If you are looking for fun ways to make walking more interesting, change it up a little. The Walking is Awesome bingo card is for you.
(Note: This blog was first released as a podcast if you'd prefer to listen. Although I've tidied up some of the wording, I did use the transcription form the podcast to create this blog. Now that I've explained why some of the wording may seem a little casual, let's dive in.)
Walking can see like the world's dullest form of activity. You know it's good for you, just like eating vegetables, brushing your teeth and making your bed. I get it, I'm not a runner, or bushwalker, or in anyway athletic. Which leaves walking by the process of elimination. And yes you can walk to improve mental health and boost mood, but the challenge remains about how to make walking more engaging a so that you want to keep doing it. A sustainable habit needs to be practical, doable and yes inherently motivating - ie enjoyable. Knowing that for me it meant I needed to be able to walk out the door, not drive to a spot and walk, I explored various ways of making the everyday route I walk something I looked forward to.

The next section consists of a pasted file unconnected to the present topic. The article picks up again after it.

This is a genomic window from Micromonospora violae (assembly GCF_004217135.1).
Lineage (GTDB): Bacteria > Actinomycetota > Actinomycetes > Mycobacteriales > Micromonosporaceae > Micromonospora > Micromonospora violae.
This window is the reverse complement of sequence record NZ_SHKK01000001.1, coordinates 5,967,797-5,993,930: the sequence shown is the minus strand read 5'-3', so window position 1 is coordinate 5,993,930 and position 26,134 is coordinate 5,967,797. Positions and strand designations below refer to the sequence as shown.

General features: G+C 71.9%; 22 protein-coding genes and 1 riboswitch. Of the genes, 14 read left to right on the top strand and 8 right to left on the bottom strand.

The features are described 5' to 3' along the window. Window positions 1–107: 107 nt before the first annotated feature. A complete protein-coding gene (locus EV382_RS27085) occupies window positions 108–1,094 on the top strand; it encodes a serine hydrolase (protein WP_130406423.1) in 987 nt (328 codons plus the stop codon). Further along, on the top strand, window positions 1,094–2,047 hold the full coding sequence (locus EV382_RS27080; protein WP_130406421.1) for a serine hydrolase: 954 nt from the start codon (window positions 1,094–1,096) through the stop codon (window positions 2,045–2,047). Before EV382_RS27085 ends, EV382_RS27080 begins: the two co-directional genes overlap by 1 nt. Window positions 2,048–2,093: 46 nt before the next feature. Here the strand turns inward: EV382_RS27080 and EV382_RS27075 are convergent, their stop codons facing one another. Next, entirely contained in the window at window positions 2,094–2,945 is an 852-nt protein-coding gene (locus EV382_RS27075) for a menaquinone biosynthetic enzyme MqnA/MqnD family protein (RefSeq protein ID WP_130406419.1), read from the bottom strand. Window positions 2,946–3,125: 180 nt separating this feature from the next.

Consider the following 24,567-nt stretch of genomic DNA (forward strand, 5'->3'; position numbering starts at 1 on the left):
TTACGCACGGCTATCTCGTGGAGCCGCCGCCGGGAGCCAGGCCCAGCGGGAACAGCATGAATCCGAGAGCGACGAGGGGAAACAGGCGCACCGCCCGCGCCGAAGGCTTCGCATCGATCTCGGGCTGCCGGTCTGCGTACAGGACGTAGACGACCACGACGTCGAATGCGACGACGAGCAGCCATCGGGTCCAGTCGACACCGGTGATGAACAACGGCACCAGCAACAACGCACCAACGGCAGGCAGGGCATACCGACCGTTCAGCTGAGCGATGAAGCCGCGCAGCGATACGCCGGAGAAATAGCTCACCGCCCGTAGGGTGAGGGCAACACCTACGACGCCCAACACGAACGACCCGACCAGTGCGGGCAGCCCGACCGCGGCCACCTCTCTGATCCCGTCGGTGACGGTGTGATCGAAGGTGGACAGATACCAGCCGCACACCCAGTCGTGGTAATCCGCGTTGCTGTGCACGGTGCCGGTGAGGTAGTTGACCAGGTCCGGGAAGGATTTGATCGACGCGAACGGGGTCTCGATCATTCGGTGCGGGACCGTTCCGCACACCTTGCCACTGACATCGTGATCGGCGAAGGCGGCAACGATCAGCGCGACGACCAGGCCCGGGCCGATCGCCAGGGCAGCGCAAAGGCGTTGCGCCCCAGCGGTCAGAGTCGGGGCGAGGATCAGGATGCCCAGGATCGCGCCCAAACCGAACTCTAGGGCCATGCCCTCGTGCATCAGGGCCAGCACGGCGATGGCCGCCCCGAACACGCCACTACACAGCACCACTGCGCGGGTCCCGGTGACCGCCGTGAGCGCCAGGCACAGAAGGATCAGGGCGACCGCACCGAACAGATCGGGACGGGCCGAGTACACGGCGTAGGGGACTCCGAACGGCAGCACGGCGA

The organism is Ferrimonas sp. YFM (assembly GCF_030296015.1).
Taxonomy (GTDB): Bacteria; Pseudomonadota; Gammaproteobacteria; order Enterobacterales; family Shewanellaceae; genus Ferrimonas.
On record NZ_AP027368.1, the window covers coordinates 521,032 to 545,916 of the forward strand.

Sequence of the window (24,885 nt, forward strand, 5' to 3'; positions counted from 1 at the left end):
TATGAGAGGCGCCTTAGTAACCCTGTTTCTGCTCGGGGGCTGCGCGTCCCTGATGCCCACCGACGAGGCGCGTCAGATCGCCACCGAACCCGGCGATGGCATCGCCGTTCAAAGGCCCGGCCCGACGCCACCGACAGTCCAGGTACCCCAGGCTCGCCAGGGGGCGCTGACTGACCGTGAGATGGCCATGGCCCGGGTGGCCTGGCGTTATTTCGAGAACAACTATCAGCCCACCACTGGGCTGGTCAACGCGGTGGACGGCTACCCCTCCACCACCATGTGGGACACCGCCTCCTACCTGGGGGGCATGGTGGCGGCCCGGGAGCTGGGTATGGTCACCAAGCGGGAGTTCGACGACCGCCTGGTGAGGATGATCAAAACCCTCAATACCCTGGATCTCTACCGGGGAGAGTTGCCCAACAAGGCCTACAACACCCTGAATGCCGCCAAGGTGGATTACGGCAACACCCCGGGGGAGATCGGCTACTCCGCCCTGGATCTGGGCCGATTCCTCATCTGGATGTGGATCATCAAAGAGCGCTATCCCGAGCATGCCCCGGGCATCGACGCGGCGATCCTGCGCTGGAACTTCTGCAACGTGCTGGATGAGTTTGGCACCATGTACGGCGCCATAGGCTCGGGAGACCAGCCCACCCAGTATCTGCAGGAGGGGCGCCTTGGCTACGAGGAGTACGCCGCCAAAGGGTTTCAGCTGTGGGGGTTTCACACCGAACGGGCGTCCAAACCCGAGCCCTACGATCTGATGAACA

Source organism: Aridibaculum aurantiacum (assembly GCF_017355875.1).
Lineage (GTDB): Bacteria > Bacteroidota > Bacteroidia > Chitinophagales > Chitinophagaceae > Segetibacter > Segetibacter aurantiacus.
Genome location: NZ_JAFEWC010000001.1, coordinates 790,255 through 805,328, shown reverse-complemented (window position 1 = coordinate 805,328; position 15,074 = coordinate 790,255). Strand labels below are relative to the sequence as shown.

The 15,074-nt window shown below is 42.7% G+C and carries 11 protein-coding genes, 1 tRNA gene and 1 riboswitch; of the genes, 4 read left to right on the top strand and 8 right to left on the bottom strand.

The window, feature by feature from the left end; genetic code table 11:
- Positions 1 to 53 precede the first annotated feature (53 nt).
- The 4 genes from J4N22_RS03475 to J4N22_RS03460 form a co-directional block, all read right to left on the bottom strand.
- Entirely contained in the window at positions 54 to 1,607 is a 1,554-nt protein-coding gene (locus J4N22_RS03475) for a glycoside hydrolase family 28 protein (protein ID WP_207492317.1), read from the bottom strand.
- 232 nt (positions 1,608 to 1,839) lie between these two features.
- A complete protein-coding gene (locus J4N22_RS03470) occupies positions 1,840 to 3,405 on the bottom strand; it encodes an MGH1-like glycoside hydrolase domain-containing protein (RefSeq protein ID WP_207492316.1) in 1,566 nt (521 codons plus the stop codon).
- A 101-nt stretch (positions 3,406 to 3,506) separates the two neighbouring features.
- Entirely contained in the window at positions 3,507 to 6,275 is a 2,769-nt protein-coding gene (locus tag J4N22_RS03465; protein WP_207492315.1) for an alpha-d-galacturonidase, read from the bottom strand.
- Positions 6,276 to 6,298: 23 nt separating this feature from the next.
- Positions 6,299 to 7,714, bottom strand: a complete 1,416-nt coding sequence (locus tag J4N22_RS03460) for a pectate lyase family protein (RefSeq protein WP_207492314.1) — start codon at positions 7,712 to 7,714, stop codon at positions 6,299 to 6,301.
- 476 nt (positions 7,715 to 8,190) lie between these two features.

Therefore you'll see a range of activities on the Walking is Awesome Bingo Card. There are some things that make doing this bingo card a little bit different. Yes, there are elements of counting steps and measuring length of time, but also some strategies that you might think, why would I be doing that?
And I'm going to tell you why, because the key components of walking and creating a habit are to do with enjoying the process, right?
How to enjoy walking
So many people will say, oh, I know I should walk, or, I haven't got time for walk or walking is so boring, and I get it. Life can be super chaotic, and it takes time to walk. The difference between going for a five K run and going for a five K walk is quite significant. Mind you, the last time I went for a five K run, it probably took me about as long as a 5K walk. I'm not a natural runner, so I stick to the walking, but it's like I have to walk for like an hour a day.
I mean, I haven't got an hour in the day. I don't want to walk for an hour in the day. It's boring.
So, we break it up.
I don't walk an hour at a time. I walk roughly an hour all up, but it's spaced, right?
You don't have to do it all at once.